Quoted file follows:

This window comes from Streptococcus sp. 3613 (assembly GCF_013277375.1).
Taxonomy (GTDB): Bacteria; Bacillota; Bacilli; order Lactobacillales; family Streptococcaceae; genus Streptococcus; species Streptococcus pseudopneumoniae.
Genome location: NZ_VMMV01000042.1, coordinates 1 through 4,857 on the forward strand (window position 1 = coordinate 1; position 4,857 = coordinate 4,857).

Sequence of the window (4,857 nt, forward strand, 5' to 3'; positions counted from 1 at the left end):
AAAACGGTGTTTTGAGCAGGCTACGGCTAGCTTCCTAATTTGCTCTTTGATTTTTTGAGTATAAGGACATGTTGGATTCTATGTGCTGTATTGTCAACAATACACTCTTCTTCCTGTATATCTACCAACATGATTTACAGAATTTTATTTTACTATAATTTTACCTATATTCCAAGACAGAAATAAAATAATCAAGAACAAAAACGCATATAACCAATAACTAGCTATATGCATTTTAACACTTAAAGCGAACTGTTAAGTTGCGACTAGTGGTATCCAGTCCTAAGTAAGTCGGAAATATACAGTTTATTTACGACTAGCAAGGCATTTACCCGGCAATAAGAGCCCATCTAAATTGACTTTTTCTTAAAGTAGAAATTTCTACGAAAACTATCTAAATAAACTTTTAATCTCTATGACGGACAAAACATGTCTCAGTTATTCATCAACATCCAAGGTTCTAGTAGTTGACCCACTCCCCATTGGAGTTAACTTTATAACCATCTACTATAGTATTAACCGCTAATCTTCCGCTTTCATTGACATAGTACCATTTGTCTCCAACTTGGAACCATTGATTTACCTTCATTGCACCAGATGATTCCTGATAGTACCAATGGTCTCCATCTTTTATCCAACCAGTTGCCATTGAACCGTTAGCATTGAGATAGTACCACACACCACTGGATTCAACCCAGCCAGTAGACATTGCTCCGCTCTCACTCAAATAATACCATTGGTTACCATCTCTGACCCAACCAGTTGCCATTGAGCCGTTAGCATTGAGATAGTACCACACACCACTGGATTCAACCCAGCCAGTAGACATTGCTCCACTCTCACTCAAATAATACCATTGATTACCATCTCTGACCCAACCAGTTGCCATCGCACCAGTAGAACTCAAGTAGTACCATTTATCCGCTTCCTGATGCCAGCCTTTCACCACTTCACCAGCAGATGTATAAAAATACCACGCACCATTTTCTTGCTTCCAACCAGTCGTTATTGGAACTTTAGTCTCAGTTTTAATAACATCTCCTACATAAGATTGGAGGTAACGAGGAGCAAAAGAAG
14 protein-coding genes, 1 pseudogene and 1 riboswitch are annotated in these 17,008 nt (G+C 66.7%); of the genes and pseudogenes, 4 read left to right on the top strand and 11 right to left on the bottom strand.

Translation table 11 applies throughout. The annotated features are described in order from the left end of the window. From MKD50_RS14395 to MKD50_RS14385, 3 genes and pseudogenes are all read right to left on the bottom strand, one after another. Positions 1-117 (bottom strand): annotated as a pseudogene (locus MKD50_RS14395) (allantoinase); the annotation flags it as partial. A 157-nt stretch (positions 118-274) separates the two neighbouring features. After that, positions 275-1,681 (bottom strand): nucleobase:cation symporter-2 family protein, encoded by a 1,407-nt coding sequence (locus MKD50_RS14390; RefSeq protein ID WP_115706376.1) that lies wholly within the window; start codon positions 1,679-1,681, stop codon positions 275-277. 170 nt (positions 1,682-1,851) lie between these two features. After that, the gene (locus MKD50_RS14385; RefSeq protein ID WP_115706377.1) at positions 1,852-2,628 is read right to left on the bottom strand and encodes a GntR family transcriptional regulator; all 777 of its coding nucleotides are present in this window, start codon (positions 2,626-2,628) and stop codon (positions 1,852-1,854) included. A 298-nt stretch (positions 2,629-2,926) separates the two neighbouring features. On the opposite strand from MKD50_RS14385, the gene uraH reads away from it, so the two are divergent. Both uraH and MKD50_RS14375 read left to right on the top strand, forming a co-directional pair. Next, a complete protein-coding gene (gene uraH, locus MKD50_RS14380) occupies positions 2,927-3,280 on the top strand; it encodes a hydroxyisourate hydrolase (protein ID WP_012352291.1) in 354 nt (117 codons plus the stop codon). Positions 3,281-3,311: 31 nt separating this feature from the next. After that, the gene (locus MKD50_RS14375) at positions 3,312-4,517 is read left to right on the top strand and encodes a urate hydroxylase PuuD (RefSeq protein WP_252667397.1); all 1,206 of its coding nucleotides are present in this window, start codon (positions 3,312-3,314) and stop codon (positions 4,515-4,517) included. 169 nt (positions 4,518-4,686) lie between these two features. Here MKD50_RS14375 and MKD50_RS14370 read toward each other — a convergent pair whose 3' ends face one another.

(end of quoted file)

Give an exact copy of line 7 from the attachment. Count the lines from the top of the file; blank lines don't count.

Translation table 11 applies throughout. The annotated features are described in order from the left end of the window. From MKD50_RS14395 to MKD50_RS14385, 3 genes and pseudogenes are all read right to left on the bottom strand, one after another. Positions 1-117 (bottom strand): annotated as a pseudogene (locus MKD50_RS14395) (allantoinase); the annotation flags it as partial. A 157-nt stretch (positions 118-274) separates the two neighbouring features. After that, positions 275-1,681 (bottom strand): nucleobase:cation symporter-2 family protein, encoded by a 1,407-nt coding sequence (locus MKD50_RS14390; RefSeq protein ID WP_115706376.1) that lies wholly within the window; start codon positions 1,679-1,681, stop codon positions 275-277. 170 nt (positions 1,682-1,851) lie between these two features. After that, the gene (locus MKD50_RS14385; RefSeq protein ID WP_115706377.1) at positions 1,852-2,628 is read right to left on the bottom strand and encodes a GntR family transcriptional regulator; all 777 of its coding nucleotides are present in this window, start codon (positions 2,626-2,628) and stop codon (positions 1,852-1,854) included. A 298-nt stretch (positions 2,629-2,926) separates the two neighbouring features. On the opposite strand from MKD50_RS14385, the gene uraH reads away from it, so the two are divergent. Both uraH and MKD50_RS14375 read left to right on the top strand, forming a co-directional pair. Next, a complete protein-coding gene (gene uraH, locus MKD50_RS14380) occupies positions 2,927-3,280 on the top strand; it encodes a hydroxyisourate hydrolase (protein ID WP_012352291.1) in 354 nt (117 codons plus the stop codon). Positions 3,281-3,311: 31 nt separating this feature from the next. After that, the gene (locus MKD50_RS14375) at positions 3,312-4,517 is read left to right on the top strand and encodes a urate hydroxylase PuuD (RefSeq protein WP_252667397.1); all 1,206 of its coding nucleotides are present in this window, start codon (positions 3,312-3,314) and stop codon (positions 4,515-4,517) included. 169 nt (positions 4,518-4,686) lie between these two features. Here MKD50_RS14375 and MKD50_RS14370 read toward each other — a convergent pair whose 3' ends face one another.